Groupe PSA is rolling out its Autonomous Vehicle for All (AVA) program starting today, with the aim of offering its customers cars equipped with safe, reliable, intuitive and easily accessible autonomous functions. Early driving assistance functions are already available on the latest Peugeot, Citroën and DS models. Automated driving functions will now be rolled out, starting in 2018. From 2020 onwards, new and progressively autonomous functions will offer drivers the possibility of delegating driving to the vehicle without supervision. They will allow the driver to experience his journey differently, without constraints and fatigue, especially in monotonous driving situations. The technology will be accessible to all thanks to simple and intuitive interfaces.To meet these challenges, Groupe PSA is developing:- A new electronic architecture (NEA) – in short, the car’s central nervous system – that guarantees safe operation in all situations, passenger safety and data security. The NEA is ingenious thanks to its modularity and scalability.- Perception technologies serving to reconstruct the vehicle’s environment, backed up by automatic control algorithms integrating artificial intelligence building blocks.Groupe PSA is also actively involved in changes to regulations and standards in response to the arrival of autonomous cars, including approvals and harmonisation of infrastructure.These Innovation Days offer a chance to test level 3 (eyes off) and level 4 (mind off) Groupe PSA’s autonomous demonstrators in real traffic conditions.Participants also test the driving assistance functions that are already fitted to the new Peugeot 3008 and 5008, the Citroën C4 Picasso and SpaceTourer, and which will soon be featured on the DS 7 CROSSBACK.*Automotive World is not responsible for the content of this news release.
Earlier this year, Arlington was one of five cities in Texas chosen for a pilot program testing the effectiveness of autonomous vehicles.Although the 12-person shuttles as part of the test program will be driverless, operators will be on board to watch over things.”One day our kids and grandkids are going to be saying, ‘Did you really drive? Wasn’t that dangerous?'” Williams said.
What’s different about this autonomous test drive is that it took place not in a prototype but in a model that began selling in Japan last year. It’s a huge bet not just for its manufacturer but for the island nation’s car industry. Nissan and other Japanese automakers have a goal to bring semiautonomous vehicles to city roads by 2020, the same year the Summer Olympics will take place in Tokyo.If Japan’s auto industry misses that opportunity to show off its self-driving prowess, it could fall further behind. Once a colossus that threatened America’s image as the world’s primary industrial superpower, Japan now finds itself flat-footed in the race to develop driverless vehicles. As agile code development has supplanted lean manufacturing as the key ingredient for future cars, Silicon Valley holds a clear advantage.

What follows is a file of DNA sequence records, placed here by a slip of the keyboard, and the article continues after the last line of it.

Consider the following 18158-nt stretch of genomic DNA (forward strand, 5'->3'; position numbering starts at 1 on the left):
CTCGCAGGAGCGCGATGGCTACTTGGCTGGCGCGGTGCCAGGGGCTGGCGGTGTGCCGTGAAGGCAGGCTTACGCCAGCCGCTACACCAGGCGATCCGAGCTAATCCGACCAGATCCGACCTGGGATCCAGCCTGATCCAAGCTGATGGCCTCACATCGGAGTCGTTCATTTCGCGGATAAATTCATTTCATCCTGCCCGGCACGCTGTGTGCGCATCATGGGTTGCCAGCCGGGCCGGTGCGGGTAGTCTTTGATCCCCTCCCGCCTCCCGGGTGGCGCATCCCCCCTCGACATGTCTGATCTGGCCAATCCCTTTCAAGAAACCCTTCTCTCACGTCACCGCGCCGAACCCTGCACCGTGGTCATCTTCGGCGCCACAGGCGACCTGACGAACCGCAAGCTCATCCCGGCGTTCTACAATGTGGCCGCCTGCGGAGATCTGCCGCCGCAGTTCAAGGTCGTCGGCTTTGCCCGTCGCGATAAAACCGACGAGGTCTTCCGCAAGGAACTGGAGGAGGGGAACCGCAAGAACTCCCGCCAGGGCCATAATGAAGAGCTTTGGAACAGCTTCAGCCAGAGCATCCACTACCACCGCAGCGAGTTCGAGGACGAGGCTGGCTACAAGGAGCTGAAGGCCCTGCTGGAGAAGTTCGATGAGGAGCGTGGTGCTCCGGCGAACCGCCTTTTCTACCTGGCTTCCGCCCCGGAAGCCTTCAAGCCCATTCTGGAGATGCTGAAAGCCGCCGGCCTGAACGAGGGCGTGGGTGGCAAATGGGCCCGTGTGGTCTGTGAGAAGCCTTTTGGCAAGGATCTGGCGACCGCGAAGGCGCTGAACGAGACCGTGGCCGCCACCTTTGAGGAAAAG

At the time, the rule seemed pretty straightforward and non-controversial. But as autonomous vehicles have moved from the realm of science fiction to becoming a real thing, the law became a real roadblock. Companies like Google and Uber have been testing the technology in other states for years.But the state budget approved in April included a pilot program to allow testing of driverless vehicles under certain strict conditions.Each vehicle must have at least $5 million in insurance coverage and have a licensed driver in the passenger seat. The companies must also pay for a State Police escort while they’re testing.
Work on Ford’s autonomous technologies continues – the company is developing a Fusion self-driving prototype with highly advanced sensors, radars, and software. The Blue oval brand demonstrated what it has achieved so far at the University of Michigan and its Mcity facility.Mcity simulates urban environment which allows Ford to safely test up to Level 4-capable autonomous vehicles in “scenarios like traffic in intersections, pedestrians in crosswalks, different traffic signals, and even bicyclists.” During the demonstration earlier this week, autonomous Fusion prototypes “successfully piloted themselves around the faux city landscape, top speed around 25 miles per hour,” as Automotive News reports.
Autonomous vehicles not only stand to make our lives safer, but could make them a whole lot more convenient as well. One way they could do this is by smoothing traffic flows through cities, and one technology that could play a part in this is a new algorithm developed by researchers in Singapore. The system would see autonomous cars adapt their speed to cross intersections inside a safe “virtual bubble,” without ever needing to come to a stop.The system was developed by a team at Singapore’s Agency for Science, Technology and Research (A*Star) and the thinking is that by employing a mix of smart cruise control with inter-vehicle communications, we can one day do away with traffic lights and give everyone a smoother ride through town.
Gov. Brian Sandoval stopped by UNR on Friday to sign several pieces of legislation, including a bill that gives autonomous cars more freedom on the road and a measure providing more than $40 million in funding for a new engineering building at UNR.Sandoval arrived at UNR in an autonomous car provided by the university. He was met by UNR President Marc Johnson as well as a number of Nevada cheerleaders, engineering students and professors.AB69 allows for self-driving cars to navigate the streets with only passengers inside.